“I’m a systems engineer, in a nutshell,” Brown said, “someone who brings the pieces together. That’s always the way I tackle a problem — first of all to determine whether you can divide the problem into individual components, figure out a way to create the components that don’t exist yet.” 

Todd said, “What’s unique about her is that she’s a real visionary, thinks strategically, out of the box. She’s very nimble in that regard.” 

With the advantage of hindsight, it all seems of one piece, a seamlessly run business with funding, purpose and leadership. 

Brown, however, remembers starting NAVSYS largely as a consulting operation, just her and secretary Karen Barworth (still with NAVSYS after nearly 20 years), getting by with a contract from Litton Guidance and Control plus teaching. 

Brown remembers how winning an SBIR grant in her first try almost put her out of business. 

“I came in as an engineer,” Brown said, “and most companies start with a management team. That (SBIR experience) put me on notice immediately that there are some pretty important things about running a business other than engineering.” 

Facing the challenge headon, Brown took business courses at the University of Colorado at Colorado Springs — “It was kind of like trade school for me” — to get the underpinnings she needed to sustain her business. “I guess you could say I was a self-taught business manager,” Brown said. 

When the company grew to 30 people, Brown began to seek a full management team. Having done all the jobs in the business, she had an appreciation of what she liked to do, what she had to do and what she would rather not do. In building her management team, she tried to find people “to complement my skills and strengths.” 

The next stage is to widen out the company’s partnerships, even serve as a sort of technology incubator with its enlarged space on Woodcarver Road near Monument. 

“Actually, the next stage for the company evolution is to get the company where it can operate as well without me,” Brown said. 

“My metric for this is to make myself obsolete. We have some incredibly talented young people here and I’m not saying that I wouldn’t have a role, just that my becoming obsolete would put the company on another level and allow me the freedom to do more innovation.”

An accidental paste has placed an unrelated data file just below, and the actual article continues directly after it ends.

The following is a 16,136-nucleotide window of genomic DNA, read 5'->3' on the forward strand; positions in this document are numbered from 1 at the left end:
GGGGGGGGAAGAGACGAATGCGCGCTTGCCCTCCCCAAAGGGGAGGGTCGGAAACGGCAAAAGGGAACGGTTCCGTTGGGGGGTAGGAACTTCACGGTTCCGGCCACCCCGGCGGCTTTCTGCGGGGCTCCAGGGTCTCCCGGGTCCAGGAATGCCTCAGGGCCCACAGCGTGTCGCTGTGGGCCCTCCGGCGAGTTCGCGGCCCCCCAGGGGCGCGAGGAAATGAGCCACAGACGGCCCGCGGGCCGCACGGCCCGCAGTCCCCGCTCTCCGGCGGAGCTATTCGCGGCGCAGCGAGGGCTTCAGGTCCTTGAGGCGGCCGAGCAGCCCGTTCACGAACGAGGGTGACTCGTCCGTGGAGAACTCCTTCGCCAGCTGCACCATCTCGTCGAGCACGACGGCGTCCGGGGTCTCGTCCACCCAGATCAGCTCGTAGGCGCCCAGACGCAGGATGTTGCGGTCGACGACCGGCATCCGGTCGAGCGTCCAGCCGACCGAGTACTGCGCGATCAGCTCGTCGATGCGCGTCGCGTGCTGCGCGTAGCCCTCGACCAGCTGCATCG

Occupation: President and CEO of NAVSYS, a leading developer of Global Positioning Systems technology since 1986. 

Hometown: Edinburgh, Scotland

Education: Bachelor’s degree in engineering from Cambridge University, England; master’s degree in aeronautics and astronautics from Massachusetts Institute of Technology; Ph.D. in mechanics and aerospace from UCLA. 

Previous jobs: GPS Systems Engineer, Litton Aero Products, California, (1984-86); Systems Engineer, Litton Guidance and Control, California, (1981-84); Draper Fellow, Charles Stark Draper Lab, Massachusetts (1981). 

Quote: (On when she got hooked on GPS technology) “Sitting out in the freezing cold on the roof of a building at Cambridge, tracking satellites.” 

Accomplishments: Holds five patents related to GPS technology, has been chairwoman of numerous conferences and technical sessions on GPS and published more than 100 papers. Named Colorado’s Entrepreneur of the Year for 2005 by Celebrate Technology and the 2002 Businesswoman of the Year by the National Republican Congressional Commitee. The company has been named among the state’s Technology Fast 50 the past two years. 

Hobbies: Horseback riding, skiing, camping, traveling and geocaching (a sort of GPS-based treasure hunt). “I (geocache) wherever I go,” Brown said. “When I’m on the road and have a few hours to kill I can get on the Web phone and find a geocache somewhere near where I am. It’s actually great because it will take me somewhere I’d never have seen otherwise.” 

Web site:

DAVID BITTON, THE GAZETTE - Alison Brown, 48, is founder, president, CEO and majority owner of NAVSYS Corp.